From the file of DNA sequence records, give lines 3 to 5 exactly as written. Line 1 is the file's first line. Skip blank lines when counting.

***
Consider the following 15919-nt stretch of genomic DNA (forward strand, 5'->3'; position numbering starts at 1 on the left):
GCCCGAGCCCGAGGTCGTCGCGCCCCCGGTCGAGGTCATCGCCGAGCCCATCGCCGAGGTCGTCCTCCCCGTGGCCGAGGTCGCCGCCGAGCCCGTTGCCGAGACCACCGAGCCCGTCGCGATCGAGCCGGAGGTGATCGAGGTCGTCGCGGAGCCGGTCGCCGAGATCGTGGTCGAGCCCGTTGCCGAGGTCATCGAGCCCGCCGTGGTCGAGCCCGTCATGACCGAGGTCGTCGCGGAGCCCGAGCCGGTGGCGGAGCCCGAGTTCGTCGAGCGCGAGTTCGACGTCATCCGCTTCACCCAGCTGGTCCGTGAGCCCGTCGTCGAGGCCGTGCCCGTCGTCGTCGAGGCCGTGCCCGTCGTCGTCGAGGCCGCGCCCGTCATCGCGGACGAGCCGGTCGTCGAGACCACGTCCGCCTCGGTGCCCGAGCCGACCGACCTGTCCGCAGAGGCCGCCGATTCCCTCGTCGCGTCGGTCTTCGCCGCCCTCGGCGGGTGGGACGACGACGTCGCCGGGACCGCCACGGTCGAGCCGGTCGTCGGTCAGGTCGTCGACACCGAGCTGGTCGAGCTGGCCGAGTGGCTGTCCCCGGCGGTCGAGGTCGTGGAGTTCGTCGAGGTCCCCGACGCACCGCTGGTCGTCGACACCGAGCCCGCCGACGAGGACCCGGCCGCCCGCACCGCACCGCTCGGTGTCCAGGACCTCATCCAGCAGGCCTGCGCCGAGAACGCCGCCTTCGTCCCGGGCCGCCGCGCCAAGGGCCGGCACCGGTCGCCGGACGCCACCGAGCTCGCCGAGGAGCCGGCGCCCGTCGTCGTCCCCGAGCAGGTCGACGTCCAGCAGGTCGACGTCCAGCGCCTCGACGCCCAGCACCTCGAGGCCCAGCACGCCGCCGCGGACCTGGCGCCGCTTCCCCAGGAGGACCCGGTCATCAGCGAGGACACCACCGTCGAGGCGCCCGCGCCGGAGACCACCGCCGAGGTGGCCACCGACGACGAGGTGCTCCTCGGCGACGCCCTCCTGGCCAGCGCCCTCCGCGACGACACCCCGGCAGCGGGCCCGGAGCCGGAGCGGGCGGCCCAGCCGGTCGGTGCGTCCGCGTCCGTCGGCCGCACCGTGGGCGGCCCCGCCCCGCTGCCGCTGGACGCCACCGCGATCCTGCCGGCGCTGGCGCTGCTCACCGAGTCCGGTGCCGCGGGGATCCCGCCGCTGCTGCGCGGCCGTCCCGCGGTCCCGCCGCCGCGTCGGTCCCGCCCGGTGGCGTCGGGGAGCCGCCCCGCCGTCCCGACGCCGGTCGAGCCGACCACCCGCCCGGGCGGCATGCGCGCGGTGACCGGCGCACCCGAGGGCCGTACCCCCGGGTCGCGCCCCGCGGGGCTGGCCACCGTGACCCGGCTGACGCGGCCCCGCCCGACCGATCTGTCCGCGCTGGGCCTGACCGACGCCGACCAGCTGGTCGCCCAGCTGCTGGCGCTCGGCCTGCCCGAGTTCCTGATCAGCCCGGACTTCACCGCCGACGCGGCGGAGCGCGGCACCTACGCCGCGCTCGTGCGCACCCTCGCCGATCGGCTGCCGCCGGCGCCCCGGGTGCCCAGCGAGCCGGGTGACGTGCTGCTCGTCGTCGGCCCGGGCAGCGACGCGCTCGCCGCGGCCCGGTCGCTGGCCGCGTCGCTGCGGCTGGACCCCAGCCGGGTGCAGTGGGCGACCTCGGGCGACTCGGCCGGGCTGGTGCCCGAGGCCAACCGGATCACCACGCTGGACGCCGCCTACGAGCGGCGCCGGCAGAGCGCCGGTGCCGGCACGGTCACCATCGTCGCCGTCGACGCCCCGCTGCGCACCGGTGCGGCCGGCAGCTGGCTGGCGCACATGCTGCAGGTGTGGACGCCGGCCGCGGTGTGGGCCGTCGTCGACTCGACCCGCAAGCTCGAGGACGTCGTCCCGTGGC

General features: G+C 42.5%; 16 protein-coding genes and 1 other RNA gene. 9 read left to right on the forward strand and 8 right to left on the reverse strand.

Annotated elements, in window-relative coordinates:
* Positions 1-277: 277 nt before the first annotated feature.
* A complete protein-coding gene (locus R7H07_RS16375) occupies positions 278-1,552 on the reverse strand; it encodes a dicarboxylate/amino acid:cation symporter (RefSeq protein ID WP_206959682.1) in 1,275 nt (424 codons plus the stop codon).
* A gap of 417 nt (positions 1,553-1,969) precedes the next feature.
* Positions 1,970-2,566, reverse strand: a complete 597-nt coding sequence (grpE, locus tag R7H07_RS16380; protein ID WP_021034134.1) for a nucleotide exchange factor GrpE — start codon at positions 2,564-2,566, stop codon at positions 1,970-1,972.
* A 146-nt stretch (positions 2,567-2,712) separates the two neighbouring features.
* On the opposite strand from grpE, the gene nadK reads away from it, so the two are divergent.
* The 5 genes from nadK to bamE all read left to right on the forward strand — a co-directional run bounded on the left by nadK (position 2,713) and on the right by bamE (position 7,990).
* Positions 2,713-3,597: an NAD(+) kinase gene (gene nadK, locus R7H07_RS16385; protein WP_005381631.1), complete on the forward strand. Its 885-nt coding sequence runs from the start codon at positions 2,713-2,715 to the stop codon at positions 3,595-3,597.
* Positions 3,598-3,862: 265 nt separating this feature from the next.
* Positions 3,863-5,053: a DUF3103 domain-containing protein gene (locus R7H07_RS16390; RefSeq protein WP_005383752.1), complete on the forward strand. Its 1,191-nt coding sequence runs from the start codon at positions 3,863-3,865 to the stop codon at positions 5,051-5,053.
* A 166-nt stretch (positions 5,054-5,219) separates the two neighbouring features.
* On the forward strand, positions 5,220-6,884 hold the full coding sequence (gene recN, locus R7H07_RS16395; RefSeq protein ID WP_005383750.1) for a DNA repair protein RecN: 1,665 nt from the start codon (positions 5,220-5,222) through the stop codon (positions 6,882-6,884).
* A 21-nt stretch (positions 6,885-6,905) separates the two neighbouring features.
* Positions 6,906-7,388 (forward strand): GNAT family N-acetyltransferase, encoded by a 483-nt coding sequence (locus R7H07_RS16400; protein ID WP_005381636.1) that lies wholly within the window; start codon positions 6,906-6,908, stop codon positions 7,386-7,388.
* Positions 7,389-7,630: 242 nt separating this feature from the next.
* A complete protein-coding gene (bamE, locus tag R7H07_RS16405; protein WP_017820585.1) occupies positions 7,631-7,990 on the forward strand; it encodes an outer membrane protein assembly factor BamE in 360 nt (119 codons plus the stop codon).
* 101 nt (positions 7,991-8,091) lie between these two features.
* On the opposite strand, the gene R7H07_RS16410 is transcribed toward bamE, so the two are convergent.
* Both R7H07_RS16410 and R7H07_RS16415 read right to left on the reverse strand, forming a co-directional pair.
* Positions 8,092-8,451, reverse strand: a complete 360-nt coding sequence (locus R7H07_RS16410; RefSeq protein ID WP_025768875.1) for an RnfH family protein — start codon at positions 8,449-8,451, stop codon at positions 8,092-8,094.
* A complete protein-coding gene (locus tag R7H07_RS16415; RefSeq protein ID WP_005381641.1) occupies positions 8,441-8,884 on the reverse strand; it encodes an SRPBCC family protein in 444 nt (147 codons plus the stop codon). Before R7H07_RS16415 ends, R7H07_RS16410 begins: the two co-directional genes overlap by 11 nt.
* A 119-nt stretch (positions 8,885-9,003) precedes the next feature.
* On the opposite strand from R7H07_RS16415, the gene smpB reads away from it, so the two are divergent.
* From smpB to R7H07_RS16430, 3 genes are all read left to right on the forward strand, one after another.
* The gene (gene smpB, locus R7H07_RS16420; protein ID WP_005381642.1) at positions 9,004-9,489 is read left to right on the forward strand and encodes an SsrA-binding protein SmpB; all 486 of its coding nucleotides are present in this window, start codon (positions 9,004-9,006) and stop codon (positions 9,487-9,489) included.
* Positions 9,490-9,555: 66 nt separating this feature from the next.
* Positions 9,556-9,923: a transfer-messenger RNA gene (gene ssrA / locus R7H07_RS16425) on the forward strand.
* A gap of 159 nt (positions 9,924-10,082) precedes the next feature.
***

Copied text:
General features: G+C 42.5%; 16 protein-coding genes and 1 other RNA gene. 9 read left to right on the forward strand and 8 right to left on the reverse strand.

Annotated elements, in window-relative coordinates:
* Positions 1-277: 277 nt before the first annotated feature.